Heian Jingu Shrine
by Nicole Garneau
For Thursday night dinner in Kyoto, Kumiko and Aria traveled from Tokyo to join in the fun and visit Kumiko's father Kaneda-san. We spent the night in a traditional Japanese ryokan (inn) that featured rooms with tatami mats on the floor, communal baths, and yukata (robes) for everyone to wear within the space of the hotel. We slept on beds that were low to the floor. The next morning after a delicious breakfast we visited Kyoto's Heian Jinkgu Shrine.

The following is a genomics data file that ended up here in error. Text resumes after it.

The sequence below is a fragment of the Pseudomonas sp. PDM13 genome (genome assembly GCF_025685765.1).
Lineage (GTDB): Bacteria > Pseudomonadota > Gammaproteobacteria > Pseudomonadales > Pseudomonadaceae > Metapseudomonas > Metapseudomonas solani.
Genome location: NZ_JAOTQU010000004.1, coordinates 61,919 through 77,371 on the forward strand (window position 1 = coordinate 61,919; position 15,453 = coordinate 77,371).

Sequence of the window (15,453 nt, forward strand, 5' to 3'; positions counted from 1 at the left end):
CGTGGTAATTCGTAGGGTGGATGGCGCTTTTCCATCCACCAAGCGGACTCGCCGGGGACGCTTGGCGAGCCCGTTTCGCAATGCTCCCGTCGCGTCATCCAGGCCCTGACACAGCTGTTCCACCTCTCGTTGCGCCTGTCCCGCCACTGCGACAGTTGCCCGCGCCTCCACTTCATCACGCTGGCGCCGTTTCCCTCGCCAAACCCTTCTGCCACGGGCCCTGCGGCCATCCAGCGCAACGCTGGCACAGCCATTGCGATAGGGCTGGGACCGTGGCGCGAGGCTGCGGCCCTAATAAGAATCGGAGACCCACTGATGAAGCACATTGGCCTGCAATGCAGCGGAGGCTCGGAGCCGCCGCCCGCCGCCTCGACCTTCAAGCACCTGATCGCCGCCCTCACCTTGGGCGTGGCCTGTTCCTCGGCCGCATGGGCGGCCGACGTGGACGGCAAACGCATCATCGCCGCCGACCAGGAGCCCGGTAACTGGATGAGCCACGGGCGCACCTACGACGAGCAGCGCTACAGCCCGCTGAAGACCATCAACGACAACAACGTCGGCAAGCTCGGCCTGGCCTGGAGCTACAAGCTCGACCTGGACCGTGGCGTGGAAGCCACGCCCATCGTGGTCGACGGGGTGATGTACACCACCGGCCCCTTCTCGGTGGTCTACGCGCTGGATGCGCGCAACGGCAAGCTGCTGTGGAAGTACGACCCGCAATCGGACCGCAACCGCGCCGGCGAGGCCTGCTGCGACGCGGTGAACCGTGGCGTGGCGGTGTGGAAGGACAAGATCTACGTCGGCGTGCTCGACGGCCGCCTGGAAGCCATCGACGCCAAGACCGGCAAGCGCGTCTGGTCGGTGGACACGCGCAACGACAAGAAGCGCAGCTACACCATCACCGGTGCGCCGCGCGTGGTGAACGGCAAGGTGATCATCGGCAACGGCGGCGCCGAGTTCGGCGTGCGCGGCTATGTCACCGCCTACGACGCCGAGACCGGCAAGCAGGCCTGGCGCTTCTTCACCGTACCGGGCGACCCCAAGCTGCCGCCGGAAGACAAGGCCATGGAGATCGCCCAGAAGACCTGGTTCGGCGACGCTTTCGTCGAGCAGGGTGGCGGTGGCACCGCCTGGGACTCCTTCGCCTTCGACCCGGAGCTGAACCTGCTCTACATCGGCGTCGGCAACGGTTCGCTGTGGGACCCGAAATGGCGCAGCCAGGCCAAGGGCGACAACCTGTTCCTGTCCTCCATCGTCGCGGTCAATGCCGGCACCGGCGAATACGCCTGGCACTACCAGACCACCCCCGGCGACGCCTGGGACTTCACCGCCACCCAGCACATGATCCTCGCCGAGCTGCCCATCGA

Heian Shrine dates back just over 100 years to 1895. It was built on the occasion of the 1100th anniversary of Kyoto's establishment as the capital, and is dedicated to the spirits of the first and last emperors who reigned Japan from the city. We were impressed with the giant torii gate that marks the approach to the shrine. We were also amused by several groups of school children who interviewed us about the shrine as part of their schoolwork. They spent a lot of time rehearsing what they were going to say to us and jostling around as they worked up the courage to talk to people they had heard speaking English. We were happy to oblige!